Elderly Retired NYPD Detective, World War II Vet Who Died Alone Gets Hero Send-Off | NBC New York
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Elderly Retired NYPD Detective, World War II Vet Who Died Alone Gets Hero Send-Off

William Brown died last month at the age of 95

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    The officers wanted to make sure Retired Detective William Brown got a proper farewell. Stefan Holt reports. (Published Thursday, June 16, 2016)

    Hundreds of current and former NYPD officers paid tribute Thursday to a retired detective and World War II veteran who died alone, a day after the department asked that the community unite to give him a hero's farewell. 

    William Brown died last month at the age of 95. He had no friends or family by his side, and his body was discovered by police officers from the 113th Precinct who befriended him over the winter, the NYPD said. 

    But he was not without friends and family on Thursday. First Church of God in Christ in Jamaica was overflowing with people who joined to celebrate Brown's life; officers in their dress blues packed every pew. Some had to stand. 

    "Detective Brown embraced life, and he would be touched by the sea of blue here today," Deputy Inspector Frederick Grover of the 113th Precinct said.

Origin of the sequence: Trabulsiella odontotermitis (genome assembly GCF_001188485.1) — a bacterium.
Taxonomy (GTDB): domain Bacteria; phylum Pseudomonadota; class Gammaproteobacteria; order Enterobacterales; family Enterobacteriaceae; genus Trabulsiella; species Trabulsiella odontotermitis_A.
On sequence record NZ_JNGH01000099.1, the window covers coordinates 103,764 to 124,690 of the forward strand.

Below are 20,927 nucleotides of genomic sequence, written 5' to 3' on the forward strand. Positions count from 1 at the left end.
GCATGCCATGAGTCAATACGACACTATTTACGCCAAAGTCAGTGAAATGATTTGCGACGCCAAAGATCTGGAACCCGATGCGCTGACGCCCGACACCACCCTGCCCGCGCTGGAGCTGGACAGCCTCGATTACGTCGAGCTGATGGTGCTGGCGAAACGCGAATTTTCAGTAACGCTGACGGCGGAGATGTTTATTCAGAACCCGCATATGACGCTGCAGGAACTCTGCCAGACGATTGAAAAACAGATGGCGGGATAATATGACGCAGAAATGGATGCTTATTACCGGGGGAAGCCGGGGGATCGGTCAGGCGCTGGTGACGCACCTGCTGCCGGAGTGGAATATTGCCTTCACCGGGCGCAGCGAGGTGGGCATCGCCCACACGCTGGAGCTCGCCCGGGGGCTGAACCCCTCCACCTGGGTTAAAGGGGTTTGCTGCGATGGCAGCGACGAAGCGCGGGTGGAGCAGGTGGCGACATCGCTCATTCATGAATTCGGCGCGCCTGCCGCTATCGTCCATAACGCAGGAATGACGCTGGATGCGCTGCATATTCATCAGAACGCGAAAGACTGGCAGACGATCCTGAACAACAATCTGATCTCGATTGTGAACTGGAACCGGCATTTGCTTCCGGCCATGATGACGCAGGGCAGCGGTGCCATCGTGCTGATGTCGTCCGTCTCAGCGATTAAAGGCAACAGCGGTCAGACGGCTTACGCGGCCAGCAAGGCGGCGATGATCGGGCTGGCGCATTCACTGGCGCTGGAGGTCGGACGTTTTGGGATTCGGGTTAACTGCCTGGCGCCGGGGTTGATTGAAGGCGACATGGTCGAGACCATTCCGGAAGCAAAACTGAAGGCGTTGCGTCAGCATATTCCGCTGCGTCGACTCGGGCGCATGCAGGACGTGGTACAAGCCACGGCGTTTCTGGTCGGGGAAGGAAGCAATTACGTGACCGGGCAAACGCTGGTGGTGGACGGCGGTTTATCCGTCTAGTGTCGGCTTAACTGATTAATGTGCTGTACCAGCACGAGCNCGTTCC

It's possible the touching turnout would never have happened had it not been for a call to 311 last winter from a concerned neighbor. Brown hadn't been heard from amid freezing temperatures, and it turned out he was in the hospital with hypothermia after his heater broke.

    Officers with the 113th Precinct were assigned the case and quickly found out he was a retired cop, joining the NYPD after serving in the Army with the 369th Infantry Harlem Hellfighters.

    They fixed the heat in his home, made weekly visits and took him to the doctor's appointments. The seeds were planted for a beautiful friendship.

    Det. Tanya Duhanne said the officers decided to plan his funeral after he died, and police and firefighters responded in force to a Facebook post the NYPD put up Wednesday asking for the community to "give Mr. Brown the hero send-off he deserves."

    "We knew he didn't have a children, he did not have a wife," said Duhanne. "He didn't have friends he was close with, so we had to do that." 

    Rev. William T. Armstead said of Brown after the service, "He was energetic, he was private, he was humble. But he lived a life of service and sacrifice." 

    "'If you don't use it, you lose it!' That was one saying he would always say to us," said Detective Ferguson, one of the community officers who befriended him. "He was always very humble. Once you meet Mr. Brown, you will never forget him." 

    After the service, a lone bagpiper played "Amazing Grace" as the NYPD Honor Guard escorted Brown's flag-draped casket from the church. 

    Police officers and firefighters lined the street, giving Brown one last salute as his casket was placed in the hearse. 


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